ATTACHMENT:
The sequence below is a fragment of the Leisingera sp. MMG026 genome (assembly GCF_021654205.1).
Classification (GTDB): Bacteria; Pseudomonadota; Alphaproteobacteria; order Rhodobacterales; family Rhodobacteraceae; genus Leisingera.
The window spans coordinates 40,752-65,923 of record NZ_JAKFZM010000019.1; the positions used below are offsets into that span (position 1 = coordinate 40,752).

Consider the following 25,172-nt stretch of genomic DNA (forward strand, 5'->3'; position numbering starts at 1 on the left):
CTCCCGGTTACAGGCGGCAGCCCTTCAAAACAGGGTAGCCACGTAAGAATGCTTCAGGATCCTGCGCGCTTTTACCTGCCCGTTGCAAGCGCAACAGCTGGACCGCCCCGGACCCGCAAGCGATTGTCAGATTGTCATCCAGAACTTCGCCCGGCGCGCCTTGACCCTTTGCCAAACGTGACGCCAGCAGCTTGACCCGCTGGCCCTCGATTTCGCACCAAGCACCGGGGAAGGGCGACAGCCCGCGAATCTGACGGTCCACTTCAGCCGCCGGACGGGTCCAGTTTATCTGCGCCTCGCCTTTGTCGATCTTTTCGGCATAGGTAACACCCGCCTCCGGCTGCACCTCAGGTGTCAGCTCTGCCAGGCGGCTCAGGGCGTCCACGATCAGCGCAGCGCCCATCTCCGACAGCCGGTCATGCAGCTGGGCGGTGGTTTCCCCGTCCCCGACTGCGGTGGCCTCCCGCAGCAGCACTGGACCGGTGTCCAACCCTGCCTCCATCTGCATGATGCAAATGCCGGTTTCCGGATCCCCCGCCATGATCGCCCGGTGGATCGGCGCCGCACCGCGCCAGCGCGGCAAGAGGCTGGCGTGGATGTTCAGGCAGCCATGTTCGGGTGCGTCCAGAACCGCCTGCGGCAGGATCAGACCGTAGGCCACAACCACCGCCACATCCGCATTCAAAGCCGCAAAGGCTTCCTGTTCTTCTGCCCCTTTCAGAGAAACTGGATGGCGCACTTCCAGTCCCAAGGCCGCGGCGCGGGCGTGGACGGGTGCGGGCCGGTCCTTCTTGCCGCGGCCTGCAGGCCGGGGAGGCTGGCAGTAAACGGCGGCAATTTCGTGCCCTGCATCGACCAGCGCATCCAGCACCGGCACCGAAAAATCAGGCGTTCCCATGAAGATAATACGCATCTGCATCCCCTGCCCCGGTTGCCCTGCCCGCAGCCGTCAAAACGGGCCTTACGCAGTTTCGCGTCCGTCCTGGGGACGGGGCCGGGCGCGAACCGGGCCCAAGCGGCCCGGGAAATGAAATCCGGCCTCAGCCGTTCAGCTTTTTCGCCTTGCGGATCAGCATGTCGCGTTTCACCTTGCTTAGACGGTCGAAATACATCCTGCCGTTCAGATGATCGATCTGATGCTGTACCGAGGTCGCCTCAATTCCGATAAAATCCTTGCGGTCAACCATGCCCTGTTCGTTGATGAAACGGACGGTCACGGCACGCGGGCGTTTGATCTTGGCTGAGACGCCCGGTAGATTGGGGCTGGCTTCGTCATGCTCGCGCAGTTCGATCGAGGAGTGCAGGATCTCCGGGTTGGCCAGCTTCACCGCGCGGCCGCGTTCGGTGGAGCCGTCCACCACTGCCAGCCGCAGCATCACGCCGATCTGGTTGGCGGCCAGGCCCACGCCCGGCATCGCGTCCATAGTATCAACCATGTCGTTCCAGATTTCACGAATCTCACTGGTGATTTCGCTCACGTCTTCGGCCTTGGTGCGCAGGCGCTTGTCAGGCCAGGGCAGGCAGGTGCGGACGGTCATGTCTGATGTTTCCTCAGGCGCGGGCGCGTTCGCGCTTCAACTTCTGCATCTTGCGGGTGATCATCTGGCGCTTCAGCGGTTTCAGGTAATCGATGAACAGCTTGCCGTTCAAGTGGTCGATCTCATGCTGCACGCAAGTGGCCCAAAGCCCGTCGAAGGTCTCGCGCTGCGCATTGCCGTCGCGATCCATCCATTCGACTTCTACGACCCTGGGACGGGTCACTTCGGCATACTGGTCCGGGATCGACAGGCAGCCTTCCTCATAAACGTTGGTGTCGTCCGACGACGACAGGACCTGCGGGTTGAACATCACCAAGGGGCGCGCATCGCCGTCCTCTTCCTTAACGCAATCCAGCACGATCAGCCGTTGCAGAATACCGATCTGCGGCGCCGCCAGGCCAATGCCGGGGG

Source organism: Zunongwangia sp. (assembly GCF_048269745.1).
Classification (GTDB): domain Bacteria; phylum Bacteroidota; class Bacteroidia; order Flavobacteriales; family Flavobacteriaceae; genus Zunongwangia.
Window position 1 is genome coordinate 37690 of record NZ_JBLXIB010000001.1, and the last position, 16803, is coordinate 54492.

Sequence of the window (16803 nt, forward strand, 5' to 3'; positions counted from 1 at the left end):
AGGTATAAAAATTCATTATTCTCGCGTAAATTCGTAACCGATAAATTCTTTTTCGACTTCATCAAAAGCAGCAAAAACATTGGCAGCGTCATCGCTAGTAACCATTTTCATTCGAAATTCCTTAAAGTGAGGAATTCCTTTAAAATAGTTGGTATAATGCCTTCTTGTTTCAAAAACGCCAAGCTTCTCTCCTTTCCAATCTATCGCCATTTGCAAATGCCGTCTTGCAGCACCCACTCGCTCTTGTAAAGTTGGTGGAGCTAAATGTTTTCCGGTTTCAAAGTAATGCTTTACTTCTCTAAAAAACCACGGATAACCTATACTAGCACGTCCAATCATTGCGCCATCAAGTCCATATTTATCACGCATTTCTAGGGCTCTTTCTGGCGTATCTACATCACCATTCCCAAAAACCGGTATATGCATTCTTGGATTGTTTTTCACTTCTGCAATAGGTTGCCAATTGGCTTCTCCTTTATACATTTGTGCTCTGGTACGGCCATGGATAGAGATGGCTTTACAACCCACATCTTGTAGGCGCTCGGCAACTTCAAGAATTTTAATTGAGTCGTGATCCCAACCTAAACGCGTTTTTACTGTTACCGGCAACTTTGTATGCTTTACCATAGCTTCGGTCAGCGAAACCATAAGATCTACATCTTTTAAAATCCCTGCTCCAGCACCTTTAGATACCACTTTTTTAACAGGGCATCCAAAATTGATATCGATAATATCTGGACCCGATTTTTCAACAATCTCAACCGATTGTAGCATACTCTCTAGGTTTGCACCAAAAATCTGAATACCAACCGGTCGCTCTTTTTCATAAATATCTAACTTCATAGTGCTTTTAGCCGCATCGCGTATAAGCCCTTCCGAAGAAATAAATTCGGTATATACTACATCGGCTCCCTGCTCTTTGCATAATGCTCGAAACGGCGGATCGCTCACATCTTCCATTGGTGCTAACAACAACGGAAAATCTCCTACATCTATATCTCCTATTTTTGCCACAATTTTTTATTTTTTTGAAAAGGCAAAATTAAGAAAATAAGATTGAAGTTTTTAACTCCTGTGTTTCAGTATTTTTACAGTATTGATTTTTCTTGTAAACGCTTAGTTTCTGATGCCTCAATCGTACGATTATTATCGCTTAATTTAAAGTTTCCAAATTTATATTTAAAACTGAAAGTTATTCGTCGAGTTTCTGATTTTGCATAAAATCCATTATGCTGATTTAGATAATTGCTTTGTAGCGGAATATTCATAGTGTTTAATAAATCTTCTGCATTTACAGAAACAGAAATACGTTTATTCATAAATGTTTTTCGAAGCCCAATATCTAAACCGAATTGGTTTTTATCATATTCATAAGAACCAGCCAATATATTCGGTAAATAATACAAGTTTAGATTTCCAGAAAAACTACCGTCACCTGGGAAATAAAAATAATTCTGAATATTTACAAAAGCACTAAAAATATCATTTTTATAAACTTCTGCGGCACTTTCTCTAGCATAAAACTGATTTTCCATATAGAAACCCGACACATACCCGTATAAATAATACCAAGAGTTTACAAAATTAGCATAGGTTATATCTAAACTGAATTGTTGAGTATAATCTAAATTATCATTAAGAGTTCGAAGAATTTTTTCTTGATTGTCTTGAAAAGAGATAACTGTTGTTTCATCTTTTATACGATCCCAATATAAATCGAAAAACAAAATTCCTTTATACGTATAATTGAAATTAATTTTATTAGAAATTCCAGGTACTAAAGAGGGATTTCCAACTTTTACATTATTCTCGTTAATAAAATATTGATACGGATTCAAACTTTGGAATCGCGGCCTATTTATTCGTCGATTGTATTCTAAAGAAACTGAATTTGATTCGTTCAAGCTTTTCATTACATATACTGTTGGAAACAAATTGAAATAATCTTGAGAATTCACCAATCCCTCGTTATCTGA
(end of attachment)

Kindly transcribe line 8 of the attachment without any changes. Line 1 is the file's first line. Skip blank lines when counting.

Window position 1 is genome coordinate 37690 of record NZ_JBLXIB010000001.1, and the last position, 16803, is coordinate 54492.